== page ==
10k_downloads_by_countryThe new Ubuntu store used by phones, tablets, and soon the desktop as well, provides app developers with some useful statistics about how many times their app was downloaded, which version was downloaded, and what country the download originated from. This is very useful as it it lets the developer gauge how many users they currently have for their app, and how quickly they are updating to new versions.  One side-effect of these statistics is that we can see how many total downloads there have been across all of the apps in the store, and this week we reached (and quickly passed) the 100,000th download.

Users

app_storeWe’re getting close to having Ubuntu phones go on sale from our partners at Bq and Meizu, but there are still no devices on the market that came with Ubuntu.  This means that we’ve reached this milestone solely from developers and enthusiasts who have installed Ubuntu on one of their own devices (probably a Nexus device) or the device emulator.  

The continued growth in the download number validates the earlier milestone of 10,000 users, a large number of them are clearly still using Ubuntu on their device (or emulator) and keeping their apps up to date (the number represents new app installs and updates). This means that not only are people trying Ubuntu already, many of them are sticking with it too.  Yet another datapoint in support of this is the 600 new unique users who have been using the store since the last milestone announcement.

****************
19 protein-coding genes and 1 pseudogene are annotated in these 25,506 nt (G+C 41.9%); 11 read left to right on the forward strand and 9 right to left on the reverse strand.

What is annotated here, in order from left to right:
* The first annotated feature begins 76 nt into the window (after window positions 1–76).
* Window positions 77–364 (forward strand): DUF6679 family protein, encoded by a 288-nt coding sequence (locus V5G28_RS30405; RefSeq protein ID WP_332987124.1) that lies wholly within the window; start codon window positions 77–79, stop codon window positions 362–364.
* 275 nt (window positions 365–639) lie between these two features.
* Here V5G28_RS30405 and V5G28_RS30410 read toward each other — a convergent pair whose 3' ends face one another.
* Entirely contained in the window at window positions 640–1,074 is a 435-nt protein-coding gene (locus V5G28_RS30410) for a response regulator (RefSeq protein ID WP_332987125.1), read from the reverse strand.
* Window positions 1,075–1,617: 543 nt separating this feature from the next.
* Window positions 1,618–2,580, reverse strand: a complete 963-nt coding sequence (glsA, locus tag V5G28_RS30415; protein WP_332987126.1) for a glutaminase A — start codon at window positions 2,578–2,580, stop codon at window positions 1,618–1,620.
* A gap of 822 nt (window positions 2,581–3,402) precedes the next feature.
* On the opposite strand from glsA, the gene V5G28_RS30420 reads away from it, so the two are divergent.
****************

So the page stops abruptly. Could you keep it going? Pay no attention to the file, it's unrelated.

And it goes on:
Pioneers

pioneers_shirtTo supply all of these users with the apps they want, we’re continuing to build our community of app developers around Ubuntu. The first of these have already received their limited edition t-shirts, and are listed on the Ubuntu Pioneers page of the developer portal.

There is still time to get your app published, and claim your place on that page and your t-shirt, but they’re filling up fast so don’t delay. Go to our Developer Portal and get started today, you could be only a few hours away from publishing your first app in the store!

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Alan Pope

As previously blogged we’re inviting the community to hack on Core Apps and Community Apps this week.

All the details are in the post above, but here’s the executive summary:-

  • Hack days run from 30th June till 4th July
  • We’re hacking on the Core Apps Music, Calendar, Calendar, Clock, Weather & Calculator
  • In addition we’re also hacking on community apps including Beru Ebook Reader, OSM Touch mapping software, and Trojita email client
  • Join us in the #ubuntu-app-devel IRC channel on freenode, and on the ubuntu-phone mailing list to get started
  • Get all the details from the hack days wiki page

As always we welcome new contributions during the Hack Days, but also beyond that.

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Alan Pope

Ready for RTM*: Ubuntu Touch Core App Hack Days!

* Release to Manufacturing

device-2014-06-25-121330

We’re running another set of Core Apps Hack Days next week. Starting Monday 30th June through to Friday 4th July we’ll be hacking on Core Apps, getting them polished for our upcoming RTM (Release To Manufacture) images. The goal of our hack days is as always to implement missing features, fix bugs, get new developers involved in coding on Ubuntu using the SDK and to have some fun hacking on Free Software.